In recent months, there have been a number of merger rumors and announcements between various wired and wireless telecom companies. AT&T announced its proposed acquisition of DirecTV, while Comcast and Time Warner announced their merger. Sprint and T-Mobile have been seen dancing together since the beginning of the year, and their union is currently at the table. In all three cases, the companies are suggesting that one of the benefits to their mergers (and one of the promises that these combined companies are willing to make in order to get approval for their mergers with the FCC and Department of Justice) is that they will bring wireless Broadband to rural areas. Furthermore, both AT&T and Verizon are actively seeking sites in rural areas. An analysis of inquiry data from potential Steel in the Air clients with proposed leases indicated that an increasing percentage of the leads are for rural sites as opposed to suburban or urban sites. We believe that current industry dynamics will benefit rural landowners and spur rural cell site build-outs. Here’s why:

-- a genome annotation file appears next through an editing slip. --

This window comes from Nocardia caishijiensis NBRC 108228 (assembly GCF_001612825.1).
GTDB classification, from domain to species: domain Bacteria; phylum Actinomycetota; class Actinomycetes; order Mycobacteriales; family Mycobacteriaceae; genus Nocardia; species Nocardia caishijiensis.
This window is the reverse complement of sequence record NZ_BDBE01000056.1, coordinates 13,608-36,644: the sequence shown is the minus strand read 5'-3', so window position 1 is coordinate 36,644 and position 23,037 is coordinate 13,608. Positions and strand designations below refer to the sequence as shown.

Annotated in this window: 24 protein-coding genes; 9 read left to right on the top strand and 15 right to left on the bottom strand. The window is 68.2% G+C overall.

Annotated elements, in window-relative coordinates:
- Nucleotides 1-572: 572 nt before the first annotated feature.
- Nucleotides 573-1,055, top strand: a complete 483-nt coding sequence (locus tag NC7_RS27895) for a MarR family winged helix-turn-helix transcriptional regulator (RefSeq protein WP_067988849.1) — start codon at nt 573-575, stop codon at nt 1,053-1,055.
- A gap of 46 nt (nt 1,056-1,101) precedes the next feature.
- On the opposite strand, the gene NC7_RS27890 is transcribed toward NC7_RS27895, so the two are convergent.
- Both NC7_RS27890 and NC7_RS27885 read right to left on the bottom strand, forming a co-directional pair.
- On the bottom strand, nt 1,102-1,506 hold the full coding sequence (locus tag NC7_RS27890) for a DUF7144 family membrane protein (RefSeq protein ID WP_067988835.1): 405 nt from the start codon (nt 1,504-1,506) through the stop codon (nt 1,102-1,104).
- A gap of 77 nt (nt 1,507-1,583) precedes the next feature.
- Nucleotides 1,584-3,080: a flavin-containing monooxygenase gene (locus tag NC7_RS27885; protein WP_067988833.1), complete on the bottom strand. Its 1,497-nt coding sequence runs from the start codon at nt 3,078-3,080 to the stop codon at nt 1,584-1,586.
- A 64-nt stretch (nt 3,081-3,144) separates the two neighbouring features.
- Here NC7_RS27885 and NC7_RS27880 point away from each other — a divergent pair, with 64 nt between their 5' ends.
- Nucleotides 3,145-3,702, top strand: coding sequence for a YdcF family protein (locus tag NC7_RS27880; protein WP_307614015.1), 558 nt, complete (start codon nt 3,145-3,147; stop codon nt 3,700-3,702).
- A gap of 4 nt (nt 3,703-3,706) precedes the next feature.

Next year’s spectrum auction is likely to result in thousands of new cell sites.
In the FCC’s Mobile Spectrum Report and Order of June 2014, the Committee outlines it’s missive by asserting that the very rules of next year’s AWS-3 band auction are set to increase the chance for regional carriers to bid. “Today, 92% of non-rural customers (but only 37% of rural customers) are covered by at least 3G or 4G networks. The policies we adopt today aim to address this discrepancy and ensure that all Americans, regardless of whether they live in an urban, suburban, or rural area, can enjoy the benefits that competition provides.”